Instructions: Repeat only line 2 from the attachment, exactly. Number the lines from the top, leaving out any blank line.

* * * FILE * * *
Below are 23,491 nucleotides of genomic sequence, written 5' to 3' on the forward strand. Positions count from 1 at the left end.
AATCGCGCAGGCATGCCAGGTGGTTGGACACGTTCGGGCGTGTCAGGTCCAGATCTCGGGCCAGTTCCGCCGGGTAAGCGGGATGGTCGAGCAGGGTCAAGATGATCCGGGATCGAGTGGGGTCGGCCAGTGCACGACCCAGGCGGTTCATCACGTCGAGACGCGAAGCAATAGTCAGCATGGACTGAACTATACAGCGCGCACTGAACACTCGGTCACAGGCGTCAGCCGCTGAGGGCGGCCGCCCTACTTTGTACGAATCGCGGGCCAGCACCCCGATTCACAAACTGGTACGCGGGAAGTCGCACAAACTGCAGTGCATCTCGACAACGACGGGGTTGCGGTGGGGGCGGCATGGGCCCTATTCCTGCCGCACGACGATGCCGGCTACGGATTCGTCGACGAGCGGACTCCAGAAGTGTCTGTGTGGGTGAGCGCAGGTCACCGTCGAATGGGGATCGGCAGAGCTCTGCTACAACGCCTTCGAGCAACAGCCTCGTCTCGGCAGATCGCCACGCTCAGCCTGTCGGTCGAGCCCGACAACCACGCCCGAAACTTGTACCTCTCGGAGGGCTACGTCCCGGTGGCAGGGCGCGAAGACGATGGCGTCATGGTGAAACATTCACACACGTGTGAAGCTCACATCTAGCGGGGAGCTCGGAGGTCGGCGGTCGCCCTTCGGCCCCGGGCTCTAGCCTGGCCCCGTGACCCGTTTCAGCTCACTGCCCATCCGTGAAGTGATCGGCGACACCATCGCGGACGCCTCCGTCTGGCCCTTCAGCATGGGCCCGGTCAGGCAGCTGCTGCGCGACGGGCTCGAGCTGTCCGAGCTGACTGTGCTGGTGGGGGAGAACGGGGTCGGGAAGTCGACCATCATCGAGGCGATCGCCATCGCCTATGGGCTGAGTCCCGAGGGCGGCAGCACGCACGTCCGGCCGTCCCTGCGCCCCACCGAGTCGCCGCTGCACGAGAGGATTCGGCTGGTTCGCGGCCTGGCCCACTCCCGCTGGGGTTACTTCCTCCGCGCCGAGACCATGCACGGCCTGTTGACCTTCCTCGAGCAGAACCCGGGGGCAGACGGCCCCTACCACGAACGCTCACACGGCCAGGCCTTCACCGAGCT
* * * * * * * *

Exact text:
AATCGCGCAGGCATGCCAGGTGGTTGGACACGTTCGGGCGTGTCAGGTCCAGATCTCGGGCCAGTTCCGCCGGGTAAGCGGGATGGTCGAGCAGGGTCAAGATGATCCGGGATCGAGTGGGGTCGGCCAGTGCACGACCCAGGCGGTTCATCACGTCGAGACGCGAAGCAATAGTCAGCATGGACTGAACTATACAGCGCGCACTGAACACTCGGTCACAGGCGTCAGCCGCTGAGGGCGGCCGCCCTACTTTGTACGAATCGCGGGCCAGCACCCCGATTCACAAACTGGTACGCGGGAAGTCGCACAAACTGCAGTGCATCTCGACAACGACGGGGTTGCGGTGGGGGCGGCATGGGCCCTATTCCTGCCGCACGACGATGCCGGCTACGGATTCGTCGACGAGCGGACTCCAGAAGTGTCTGTGTGGGTGAGCGCAGGTCACCGTCGAATGGGGATCGGCAGAGCTCTGCTACAACGCCTTCGAGCAACAGCCTCGTCTCGGCAGATCGCCACGCTCAGCCTGTCGGTCGAGCCCGACAACCACGCCCGAAACTTGTACCTCTCGGAGGGCTACGTCCCGGTGGCAGGGCGCGAAGACGATGGCGTCATGGTGAAACATTCACACACGTGTGAAGCTCACATCTAGCGGGGAGCTCGGAGGTCGGCGGTCGCCCTTCGGCCCCGGGCTCTAGCCTGGCCCCGTGACCCGTTTCAGCTCACTGCCCATCCGTGAAGTGATCGGCGACACCATCGCGGACGCCTCCGTCTGGCCCTTCAGCATGGGCCCGGTCAGGCAGCTGCTGCGCGACGGGCTCGAGCTGTCCGAGCTGACTGTGCTGGTGGGGGAGAACGGGGTCGGGAAGTCGACCATCATCGAGGCGATCGCCATCGCCTATGGGCTGAGTCCCGAGGGCGGCAGCACGCACGTCCGGCCGTCCCTGCGCCCCACCGAGTCGCCGCTGCACGAGAGGATTCGGCTGGTTCGCGGCCTGGCCCACTCCCGCTGGGGTTACTTCCTCCGCGCCGAGACCATGCACGGCCTGTTGACCTTCCTCGAGCAGAACCCGGGGGCAGACGGCCCCTACCACGAACGCTCACACGGCCAGGCCTTCACCGAGCT